These are the brands you’re not going to find at Costco

Sometimes it seems like you can find anything in the massive, product-lined shelves of Costco. After all, it sells everything from wedding cakes made of cheese, to coffins, to advent calendars for your dog. However, there are some famous brands that you just won’t find at Costco, and often for some pretty dramatic reasons.

Take the famous jewelry brand, Tiffany & Co jewelry. If you’re scratching your head, thinking: “I thought I saw Tiffany jewelry at Costco once,” you may have seen jewelry labeled “Tiffany’s”… but it wasn’t authentic (via HuffPost). In fact, back in 2013, the company filed a multi-million dollar lawsuit against Costco for selling rings with the misleading moniker, and it’s not the only brand that has beef with famous the warehouse chain.

In 2009, after Coca-Cola refused to give Costco the price they wanted, they responded by pulling all Coca-Cola products from their shelves. This power move seemed effective, because after just a month of further negotiations, the soda brand was back on Costco shelves. However, the peace was short lived, and in 2013 a similar price disagreement led to Costco pulling Coca-Cola from their food court and replacing it with Pepsi. Just another example of why brands should avoid getting on Costco’s bad side.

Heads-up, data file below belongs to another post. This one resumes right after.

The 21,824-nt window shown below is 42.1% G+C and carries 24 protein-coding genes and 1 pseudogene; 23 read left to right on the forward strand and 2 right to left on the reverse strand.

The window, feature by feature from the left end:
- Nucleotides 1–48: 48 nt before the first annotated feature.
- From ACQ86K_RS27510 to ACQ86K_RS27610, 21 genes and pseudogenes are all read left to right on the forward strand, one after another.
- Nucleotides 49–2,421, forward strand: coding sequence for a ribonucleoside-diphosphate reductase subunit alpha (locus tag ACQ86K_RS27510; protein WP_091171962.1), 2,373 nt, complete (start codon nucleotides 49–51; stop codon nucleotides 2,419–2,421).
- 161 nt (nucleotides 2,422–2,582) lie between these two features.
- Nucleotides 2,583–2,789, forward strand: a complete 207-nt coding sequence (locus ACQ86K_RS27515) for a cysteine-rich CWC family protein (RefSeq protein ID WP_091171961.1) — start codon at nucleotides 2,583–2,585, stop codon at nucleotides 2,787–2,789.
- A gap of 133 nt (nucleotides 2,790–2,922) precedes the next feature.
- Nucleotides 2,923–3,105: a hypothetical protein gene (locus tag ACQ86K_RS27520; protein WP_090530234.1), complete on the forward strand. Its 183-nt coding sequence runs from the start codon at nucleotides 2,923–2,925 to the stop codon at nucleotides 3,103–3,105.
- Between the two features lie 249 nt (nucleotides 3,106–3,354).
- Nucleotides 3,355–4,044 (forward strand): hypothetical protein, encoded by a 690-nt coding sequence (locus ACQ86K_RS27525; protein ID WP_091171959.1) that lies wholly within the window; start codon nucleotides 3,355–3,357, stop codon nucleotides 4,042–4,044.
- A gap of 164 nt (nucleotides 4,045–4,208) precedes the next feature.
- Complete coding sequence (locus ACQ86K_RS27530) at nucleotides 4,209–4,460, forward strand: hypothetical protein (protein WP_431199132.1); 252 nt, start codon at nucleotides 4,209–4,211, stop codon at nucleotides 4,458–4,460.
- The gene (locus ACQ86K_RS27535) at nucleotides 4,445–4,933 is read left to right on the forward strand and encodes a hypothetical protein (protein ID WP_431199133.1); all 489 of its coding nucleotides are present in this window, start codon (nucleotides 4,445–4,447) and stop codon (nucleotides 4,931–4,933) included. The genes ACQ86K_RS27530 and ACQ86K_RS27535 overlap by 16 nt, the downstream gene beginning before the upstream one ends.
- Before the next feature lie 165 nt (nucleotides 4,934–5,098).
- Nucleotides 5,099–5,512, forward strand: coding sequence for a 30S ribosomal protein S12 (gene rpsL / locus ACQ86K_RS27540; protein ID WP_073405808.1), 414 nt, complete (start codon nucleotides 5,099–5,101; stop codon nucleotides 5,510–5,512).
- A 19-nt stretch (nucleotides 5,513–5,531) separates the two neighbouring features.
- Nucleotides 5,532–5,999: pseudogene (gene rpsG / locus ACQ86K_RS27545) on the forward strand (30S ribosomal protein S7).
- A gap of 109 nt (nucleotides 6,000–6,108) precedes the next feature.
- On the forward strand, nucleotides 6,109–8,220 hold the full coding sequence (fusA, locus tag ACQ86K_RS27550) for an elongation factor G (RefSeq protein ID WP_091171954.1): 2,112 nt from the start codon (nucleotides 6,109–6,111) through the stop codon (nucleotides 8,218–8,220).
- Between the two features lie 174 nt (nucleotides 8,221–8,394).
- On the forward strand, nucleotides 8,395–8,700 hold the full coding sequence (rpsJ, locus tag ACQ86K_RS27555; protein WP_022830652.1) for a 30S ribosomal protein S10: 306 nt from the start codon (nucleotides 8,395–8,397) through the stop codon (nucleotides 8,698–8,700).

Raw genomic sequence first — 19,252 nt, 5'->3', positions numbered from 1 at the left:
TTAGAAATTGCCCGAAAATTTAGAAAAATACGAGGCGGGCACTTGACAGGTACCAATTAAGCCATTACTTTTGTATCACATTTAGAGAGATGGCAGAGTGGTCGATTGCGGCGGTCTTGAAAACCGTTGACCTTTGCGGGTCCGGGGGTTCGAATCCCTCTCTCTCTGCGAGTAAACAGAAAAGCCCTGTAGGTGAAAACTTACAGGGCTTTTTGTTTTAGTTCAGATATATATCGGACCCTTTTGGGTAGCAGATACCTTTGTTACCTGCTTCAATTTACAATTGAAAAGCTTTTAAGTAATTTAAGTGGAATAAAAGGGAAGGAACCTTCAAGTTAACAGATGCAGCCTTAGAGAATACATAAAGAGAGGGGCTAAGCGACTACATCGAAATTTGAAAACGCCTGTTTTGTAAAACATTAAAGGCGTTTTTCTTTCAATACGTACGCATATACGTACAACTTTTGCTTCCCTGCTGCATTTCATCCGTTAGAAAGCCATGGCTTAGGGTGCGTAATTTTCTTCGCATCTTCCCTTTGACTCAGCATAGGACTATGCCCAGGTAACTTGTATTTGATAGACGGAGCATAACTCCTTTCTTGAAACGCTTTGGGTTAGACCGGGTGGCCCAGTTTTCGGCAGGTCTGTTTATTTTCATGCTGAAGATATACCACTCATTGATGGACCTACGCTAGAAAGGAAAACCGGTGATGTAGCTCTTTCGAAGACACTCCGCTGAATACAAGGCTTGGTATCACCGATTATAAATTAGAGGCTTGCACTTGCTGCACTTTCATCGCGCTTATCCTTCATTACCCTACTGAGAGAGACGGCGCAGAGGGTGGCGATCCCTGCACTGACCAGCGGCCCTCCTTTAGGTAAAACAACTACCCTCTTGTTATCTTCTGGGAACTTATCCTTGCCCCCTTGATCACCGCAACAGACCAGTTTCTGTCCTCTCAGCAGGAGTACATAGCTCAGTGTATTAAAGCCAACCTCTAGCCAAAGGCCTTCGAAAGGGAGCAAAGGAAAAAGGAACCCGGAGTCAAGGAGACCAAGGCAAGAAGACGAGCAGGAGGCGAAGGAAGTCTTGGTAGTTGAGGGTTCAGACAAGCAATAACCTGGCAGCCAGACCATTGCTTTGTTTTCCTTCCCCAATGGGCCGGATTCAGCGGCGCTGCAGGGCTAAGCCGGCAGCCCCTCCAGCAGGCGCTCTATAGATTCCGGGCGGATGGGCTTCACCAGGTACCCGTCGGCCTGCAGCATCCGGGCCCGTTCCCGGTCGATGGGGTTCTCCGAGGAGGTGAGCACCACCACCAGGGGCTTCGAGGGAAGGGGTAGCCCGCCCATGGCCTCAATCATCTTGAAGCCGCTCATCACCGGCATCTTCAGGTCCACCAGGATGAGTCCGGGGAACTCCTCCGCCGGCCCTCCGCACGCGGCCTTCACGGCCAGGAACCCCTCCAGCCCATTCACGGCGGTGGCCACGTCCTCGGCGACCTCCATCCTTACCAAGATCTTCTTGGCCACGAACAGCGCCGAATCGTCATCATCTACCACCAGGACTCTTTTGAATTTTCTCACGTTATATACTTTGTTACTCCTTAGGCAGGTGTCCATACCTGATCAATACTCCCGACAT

Brands that eventually made nice with Costco

This trend of Costco hard-lining brands for better prices is actually pretty common, with the store even going so far as to pull Apple products in 2010, according to HuffPost. Luckily, the brands have since made amends and Costco has resumed stocking their products (via Costco).

However, these hard stances on price negotiations aren’t just for brands that compete with Kirkland. In fact, according to The New York Times, once Starbucks failed to pass along savings when coffee beans dropped in price, and as a result Costco chief executive Jim Sinegal warned his friend and Starbucks chairman, Howard Schultz, that he would remove Starbucks products from Costco stores unless they cut prices accordingly. Starbucks relented, but not without Schultz asking Sinegal: “Who do you think you are? The price police?” Sinegal responded emphatically that he was just that. As a result, you can still find Starbucks products at Costco stores and online (via Costco). 

Now, it seems, the Kirkland brand has taken over much of that “price policing,” simply by offering fair prices for comparable products that pressure name-brand competitors like Poland Springs and even Gillette to drop their prices just to compete (via CNN).

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